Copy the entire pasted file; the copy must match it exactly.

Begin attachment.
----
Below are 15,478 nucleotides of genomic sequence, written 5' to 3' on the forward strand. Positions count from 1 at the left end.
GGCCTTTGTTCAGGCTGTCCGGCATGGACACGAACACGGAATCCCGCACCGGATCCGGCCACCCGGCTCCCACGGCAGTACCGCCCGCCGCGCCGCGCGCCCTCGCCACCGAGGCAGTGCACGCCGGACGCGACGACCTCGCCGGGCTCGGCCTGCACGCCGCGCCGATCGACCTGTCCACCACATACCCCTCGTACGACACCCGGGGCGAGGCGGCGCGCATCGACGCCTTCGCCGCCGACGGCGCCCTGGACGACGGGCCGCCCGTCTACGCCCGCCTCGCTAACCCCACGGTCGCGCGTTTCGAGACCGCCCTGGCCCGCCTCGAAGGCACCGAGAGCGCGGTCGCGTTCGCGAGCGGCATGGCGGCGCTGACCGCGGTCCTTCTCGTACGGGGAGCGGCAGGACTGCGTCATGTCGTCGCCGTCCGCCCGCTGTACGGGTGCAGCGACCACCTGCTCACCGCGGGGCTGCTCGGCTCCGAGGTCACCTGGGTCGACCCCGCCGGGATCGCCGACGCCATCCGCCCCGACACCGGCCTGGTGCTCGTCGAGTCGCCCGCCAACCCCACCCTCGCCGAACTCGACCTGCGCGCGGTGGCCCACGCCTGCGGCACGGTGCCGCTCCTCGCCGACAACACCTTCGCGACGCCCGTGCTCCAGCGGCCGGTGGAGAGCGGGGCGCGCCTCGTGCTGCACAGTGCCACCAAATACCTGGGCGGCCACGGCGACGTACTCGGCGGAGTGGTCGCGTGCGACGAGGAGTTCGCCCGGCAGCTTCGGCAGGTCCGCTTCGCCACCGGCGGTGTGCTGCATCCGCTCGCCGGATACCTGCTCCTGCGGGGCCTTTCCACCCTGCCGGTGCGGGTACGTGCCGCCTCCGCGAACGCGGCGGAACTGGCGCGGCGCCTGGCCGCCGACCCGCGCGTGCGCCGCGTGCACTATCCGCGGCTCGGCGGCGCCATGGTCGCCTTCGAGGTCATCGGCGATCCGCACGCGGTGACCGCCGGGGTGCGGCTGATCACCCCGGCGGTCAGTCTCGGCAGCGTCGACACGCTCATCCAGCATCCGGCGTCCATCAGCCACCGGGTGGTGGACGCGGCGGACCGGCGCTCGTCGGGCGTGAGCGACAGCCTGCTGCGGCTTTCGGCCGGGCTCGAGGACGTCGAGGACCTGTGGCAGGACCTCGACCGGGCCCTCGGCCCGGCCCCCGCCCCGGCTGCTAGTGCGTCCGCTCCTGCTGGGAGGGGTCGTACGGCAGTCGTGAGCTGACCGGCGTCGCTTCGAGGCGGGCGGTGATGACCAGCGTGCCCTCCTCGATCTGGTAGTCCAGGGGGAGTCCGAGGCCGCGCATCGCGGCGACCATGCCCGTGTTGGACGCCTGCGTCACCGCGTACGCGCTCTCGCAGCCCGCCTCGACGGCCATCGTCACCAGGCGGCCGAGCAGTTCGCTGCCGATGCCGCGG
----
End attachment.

Below are 15,478 nucleotides of genomic sequence, written 5' to 3' on the forward strand. Positions count from 1 at the left end.
GGCCTTTGTTCAGGCTGTCCGGCATGGACACGAACACGGAATCCCGCACCGGATCCGGCCACCCGGCTCCCACGGCAGTACCGCCCGCCGCGCCGCGCGCCCTCGCCACCGAGGCAGTGCACGCCGGACGCGACGACCTCGCCGGGCTCGGCCTGCACGCCGCGCCGATCGACCTGTCCACCACATACCCCTCGTACGACACCCGGGGCGAGGCGGCGCGCATCGACGCCTTCGCCGCCGACGGCGCCCTGGACGACGGGCCGCCCGTCTACGCCCGCCTCGCTAACCCCACGGTCGCGCGTTTCGAGACCGCCCTGGCCCGCCTCGAAGGCACCGAGAGCGCGGTCGCGTTCGCGAGCGGCATGGCGGCGCTGACCGCGGTCCTTCTCGTACGGGGAGCGGCAGGACTGCGTCATGTCGTCGCCGTCCGCCCGCTGTACGGGTGCAGCGACCACCTGCTCACCGCGGGGCTGCTCGGCTCCGAGGTCACCTGGGTCGACCCCGCCGGGATCGCCGACGCCATCCGCCCCGACACCGGCCTGGTGCTCGTCGAGTCGCCCGCCAACCCCACCCTCGCCGAACTCGACCTGCGCGCGGTGGCCCACGCCTGCGGCACGGTGCCGCTCCTCGCCGACAACACCTTCGCGACGCCCGTGCTCCAGCGGCCGGTGGAGAGCGGGGCGCGCCTCGTGCTGCACAGTGCCACCAAATACCTGGGCGGCCACGGCGACGTACTCGGCGGAGTGGTCGCGTGCGACGAGGAGTTCGCCCGGCAGCTTCGGCAGGTCCGCTTCGCCACCGGCGGTGTGCTGCATCCGCTCGCCGGATACCTGCTCCTGCGGGGCCTTTCCACCCTGCCGGTGCGGGTACGTGCCGCCTCCGCGAACGCGGCGGAACTGGCGCGGCGCCTGGCCGCCGACCCGCGCGTGCGCCGCGTGCACTATCCGCGGCTCGGCGGCGCCATGGTCGCCTTCGAGGTCATCGGCGATCCGCACGCGGTGACCGCCGGGGTGCGGCTGATCACCCCGGCGGTCAGTCTCGGCAGCGTCGACACGCTCATCCAGCATCCGGCGTCCATCAGCCACCGGGTGGTGGACGCGGCGGACCGGCGCTCGTCGGGCGTGAGCGACAGCCTGCTGCGGCTTTCGGCCGGGCTCGAGGACGTCGAGGACCTGTGGCAGGACCTCGACCGGGCCCTCGGCCCGGCCCCCGCCCCGGCTGCTAGTGCGTCCGCTCCTGCTGGGAGGGGTCGTACGGCAGTCGTGAGCTGACCGGCGTCGCTTCGAGGCGGGCGGTGATGACCAGCGTGCCCTCCTCGATCTGGTAGTCCAGGGGGAGTCCGAGGCCGCGCATCGCGGCGACCATGCCCGTGTTGGACGCCTGCGTCACCGCGTACGCGCTCTCGCAGCCCGCCTCGACGGCCATCGTCACCAGGCGGCCGAGCAGTTCGCTGCCGATGCCGCGG